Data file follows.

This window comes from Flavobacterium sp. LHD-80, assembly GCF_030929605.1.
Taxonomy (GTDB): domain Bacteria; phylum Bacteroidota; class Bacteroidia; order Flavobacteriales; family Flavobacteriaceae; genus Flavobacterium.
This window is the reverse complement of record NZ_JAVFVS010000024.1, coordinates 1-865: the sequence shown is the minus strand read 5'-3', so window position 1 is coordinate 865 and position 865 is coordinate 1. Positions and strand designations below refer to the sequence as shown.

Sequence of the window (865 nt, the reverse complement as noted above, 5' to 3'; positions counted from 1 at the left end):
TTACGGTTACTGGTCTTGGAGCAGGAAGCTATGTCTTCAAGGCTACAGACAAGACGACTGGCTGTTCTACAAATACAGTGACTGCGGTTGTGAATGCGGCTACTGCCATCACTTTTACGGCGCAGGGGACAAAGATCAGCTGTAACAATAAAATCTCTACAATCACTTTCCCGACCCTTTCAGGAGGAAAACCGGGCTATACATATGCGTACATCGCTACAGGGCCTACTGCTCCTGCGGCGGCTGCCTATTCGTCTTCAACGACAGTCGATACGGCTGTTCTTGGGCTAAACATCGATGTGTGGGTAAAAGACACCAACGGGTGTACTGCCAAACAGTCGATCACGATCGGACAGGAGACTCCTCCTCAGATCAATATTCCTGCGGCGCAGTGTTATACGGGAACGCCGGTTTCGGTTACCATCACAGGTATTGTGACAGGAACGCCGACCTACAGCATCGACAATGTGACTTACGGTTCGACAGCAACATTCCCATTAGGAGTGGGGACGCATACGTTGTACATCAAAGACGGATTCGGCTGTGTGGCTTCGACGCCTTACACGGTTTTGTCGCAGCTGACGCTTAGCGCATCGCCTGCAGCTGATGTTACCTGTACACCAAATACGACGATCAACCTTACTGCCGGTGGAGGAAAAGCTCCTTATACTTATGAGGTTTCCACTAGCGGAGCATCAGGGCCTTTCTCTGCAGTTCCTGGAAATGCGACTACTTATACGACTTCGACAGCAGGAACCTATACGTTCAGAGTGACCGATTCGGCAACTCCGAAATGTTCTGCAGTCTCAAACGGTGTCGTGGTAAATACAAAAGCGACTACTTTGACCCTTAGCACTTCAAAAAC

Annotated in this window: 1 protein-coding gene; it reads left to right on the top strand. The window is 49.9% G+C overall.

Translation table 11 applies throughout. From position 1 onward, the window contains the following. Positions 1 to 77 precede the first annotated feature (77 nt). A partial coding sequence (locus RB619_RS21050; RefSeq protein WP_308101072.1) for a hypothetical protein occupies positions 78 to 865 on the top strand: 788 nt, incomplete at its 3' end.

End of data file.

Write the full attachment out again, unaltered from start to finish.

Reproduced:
This window comes from Flavobacterium sp. LHD-80, assembly GCF_030929605.1.
Taxonomy (GTDB): domain Bacteria; phylum Bacteroidota; class Bacteroidia; order Flavobacteriales; family Flavobacteriaceae; genus Flavobacterium.
This window is the reverse complement of record NZ_JAVFVS010000024.1, coordinates 1-865: the sequence shown is the minus strand read 5'-3', so window position 1 is coordinate 865 and position 865 is coordinate 1. Positions and strand designations below refer to the sequence as shown.

Sequence of the window (865 nt, the reverse complement as noted above, 5' to 3'; positions counted from 1 at the left end):
TTACGGTTACTGGTCTTGGAGCAGGAAGCTATGTCTTCAAGGCTACAGACAAGACGACTGGCTGTTCTACAAATACAGTGACTGCGGTTGTGAATGCGGCTACTGCCATCACTTTTACGGCGCAGGGGACAAAGATCAGCTGTAACAATAAAATCTCTACAATCACTTTCCCGACCCTTTCAGGAGGAAAACCGGGCTATACATATGCGTACATCGCTACAGGGCCTACTGCTCCTGCGGCGGCTGCCTATTCGTCTTCAACGACAGTCGATACGGCTGTTCTTGGGCTAAACATCGATGTGTGGGTAAAAGACACCAACGGGTGTACTGCCAAACAGTCGATCACGATCGGACAGGAGACTCCTCCTCAGATCAATATTCCTGCGGCGCAGTGTTATACGGGAACGCCGGTTTCGGTTACCATCACAGGTATTGTGACAGGAACGCCGACCTACAGCATCGACAATGTGACTTACGGTTCGACAGCAACATTCCCATTAGGAGTGGGGACGCATACGTTGTACATCAAAGACGGATTCGGCTGTGTGGCTTCGACGCCTTACACGGTTTTGTCGCAGCTGACGCTTAGCGCATCGCCTGCAGCTGATGTTACCTGTACACCAAATACGACGATCAACCTTACTGCCGGTGGAGGAAAAGCTCCTTATACTTATGAGGTTTCCACTAGCGGAGCATCAGGGCCTTTCTCTGCAGTTCCTGGAAATGCGACTACTTATACGACTTCGACAGCAGGAACCTATACGTTCAGAGTGACCGATTCGGCAACTCCGAAATGTTCTGCAGTCTCAAACGGTGTCGTGGTAAATACAAAAGCGACTACTTTGACCCTTAGCACTTCAAAAAC

Annotated in this window: 1 protein-coding gene; it reads left to right on the top strand. The window is 49.9% G+C overall.

Translation table 11 applies throughout. From position 1 onward, the window contains the following. Positions 1 to 77 precede the first annotated feature (77 nt). A partial coding sequence (locus RB619_RS21050; RefSeq protein WP_308101072.1) for a hypothetical protein occupies positions 78 to 865 on the top strand: 788 nt, incomplete at its 3' end.